Thursday, July 29, 2010

Two births that made me happy

Last week two births made me very happy.

I had blogged about one of the mother before. She was a type 1 Diabetic dependent on Insulin for more than 12 years now. I had blogged about my interview with her to-be-husband  in 'Strange Interview' . Also I had posted about the first time she became pregnant in 'Happy News' and about her abortion in 'Sad News'. Now she has delivered a healthy baby. She recently came to me with her husband and the new born and we were all smiling.
Many type 1 Diabetics deliver normal healthy babies but  still it is a difficult task. Perinatal mortality and still birth rates are 4 to 5 times of normal pregnancies. That is why we were smiling.

The other birth was the planned conception and delivery of a  baby for an HIV positive couple.The couple were my patients for last 5 years.They had asked me the possibility of parenting a child before .Initially I did not encourage them because I did not knew how compliant they will be with the treatment.schedule. They were regular in their follow up and very compliant in taking medicines in time. When they asked me again after 3 years of Anti retro viral therapy I was more positive.I directed them to a suitable center for guidance. After a lot of counseling they were ready to accept the risks involved. They did everything as told and the mother delivered by cesarian section a healthy baby recently.

This proved that nothing is impossible for a 'positive' couple.
Read more about HIV and Pregnancy here


Ketan said...


About the second couple I was thinking wouldn't it have been better had they decided to conceive earlier? Asking this, as that'd have kept the chances of drug resistance low. Of course, it's a good thing that baby turned out fine. :)

So, the baby was prescribed his/her mother's breast milk or some substitute?

Also, are there any specific laws/regulations as to whether HIV/AIDS patients are allowed to conceive or not?


L said...

While having a child is good for the couple, is it in the child's interest to have parents both of whom may not be alive for long?
Of course losing one's parents can happen to anyone...we have so many road accidents, but I don't think I would give birth to a child if I was not reasonably sure that I would be alive and healthy to finish my parenting job.

Ketan said...


Good point there! While, I'd certainly applaud the progress medical science & dedicated medical workers have made, the ethical conundrum on the issue persists for me.

Charakan said...

my logical guess is both mothers will live near normal life with medicines till the adulthood of the child Is it still an ethical problem?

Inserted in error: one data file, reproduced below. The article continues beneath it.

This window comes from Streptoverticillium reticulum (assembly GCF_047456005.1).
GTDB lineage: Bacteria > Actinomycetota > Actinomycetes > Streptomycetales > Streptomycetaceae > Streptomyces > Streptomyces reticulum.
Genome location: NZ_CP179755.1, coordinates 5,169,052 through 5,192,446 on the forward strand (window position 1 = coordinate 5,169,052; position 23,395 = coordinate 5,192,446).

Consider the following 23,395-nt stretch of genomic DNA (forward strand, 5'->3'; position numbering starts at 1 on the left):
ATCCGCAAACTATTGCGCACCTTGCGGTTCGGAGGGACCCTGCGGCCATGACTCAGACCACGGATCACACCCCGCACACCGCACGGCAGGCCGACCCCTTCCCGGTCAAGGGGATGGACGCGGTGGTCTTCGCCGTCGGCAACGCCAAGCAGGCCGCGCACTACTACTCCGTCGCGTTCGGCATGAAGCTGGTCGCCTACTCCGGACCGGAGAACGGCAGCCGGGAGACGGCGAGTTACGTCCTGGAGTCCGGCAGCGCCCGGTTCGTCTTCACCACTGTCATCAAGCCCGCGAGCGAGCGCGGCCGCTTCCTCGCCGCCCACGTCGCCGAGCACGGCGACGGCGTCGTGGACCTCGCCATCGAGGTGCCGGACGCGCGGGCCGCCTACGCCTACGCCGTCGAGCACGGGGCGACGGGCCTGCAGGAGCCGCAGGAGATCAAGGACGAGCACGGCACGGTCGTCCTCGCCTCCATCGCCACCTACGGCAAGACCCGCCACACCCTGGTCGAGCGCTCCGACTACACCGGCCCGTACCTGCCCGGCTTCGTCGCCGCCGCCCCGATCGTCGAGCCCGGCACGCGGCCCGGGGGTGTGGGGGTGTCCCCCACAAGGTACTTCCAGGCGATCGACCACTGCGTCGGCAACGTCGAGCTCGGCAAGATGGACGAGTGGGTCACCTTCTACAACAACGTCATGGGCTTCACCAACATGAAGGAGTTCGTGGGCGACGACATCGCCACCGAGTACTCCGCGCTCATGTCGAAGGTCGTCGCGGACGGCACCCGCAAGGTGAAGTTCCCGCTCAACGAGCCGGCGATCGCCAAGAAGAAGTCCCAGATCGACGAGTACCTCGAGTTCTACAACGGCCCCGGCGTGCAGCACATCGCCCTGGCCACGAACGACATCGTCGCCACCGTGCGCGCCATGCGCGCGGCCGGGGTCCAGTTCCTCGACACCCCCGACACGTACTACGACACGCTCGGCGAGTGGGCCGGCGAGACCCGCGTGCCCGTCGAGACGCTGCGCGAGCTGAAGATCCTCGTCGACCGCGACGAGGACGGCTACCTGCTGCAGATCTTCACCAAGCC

L said...

Doc, I can understand that the diabetic lady can manage her condition and live long enough to bring the child up. No issues there. But is it true that the HIV + lady will have a good chance of a 18/20 more healthy years? Am I being ignorant? I thought the onset of AIDS could happen pretty early in many cases.

Indian Home Maker said...

This is information! I was under the impression that HIV positive parents should not have children! They are a brave couple - my best wishes to them!

Ketan said...

Apart from what L mentions, I'm concerned the chances of transmission despite nevirapine therapy (or even HAART) remain around 5%? Is that ethical/legal? At the time of writing this, have not checked latest statistics. Will verify & get back.

Ketan said...

This (click) review article has more info. In West (with all possible precautions, including Zidovudine, cesarean section, peripartum (around the time of delivery) nevirapine & avoidance of breast-feeding) risk of transmission is 1 to 2%. With breast-feeding it increases to around 25%.

Why I consider this an ethical issue is because is it alright for parents to decide on behalf of their child that it can suffer (with 1-2% probability) from a disease like AIDS purely for their OWN gratification (of furthering the family tree)?

I guess, it would be more humanitarian to adopt a child (if parents are assured of that kind of lifespan).

Charakan said...

L, With continuous optimal life long anti retro viral therapy, a 'positive' person can live a life of near normal life expectancy. HIV infection is now considered as a chronic manageable condition like Diabetes.

Charakan said...

Ketan, thank you for your comments.

Why conceiving the baby was delayed? They asked me about it after about an year of diagnosis,but I was reluctant.At that time the system of care in India was also not mature enough to think about a planned pregnancy in HIV. Anyway the mother always had a high CD 4 count and was never on therapy and the father is having good response to ART without resistance even after 5 years.
In my practice I never advice breast milk and also no one in Kerala is so poor so as not being able to afford formula feeds.Care and delivery of this mother was in a specialized care center and so was not under my care.She was also only giving breast milk substitutes.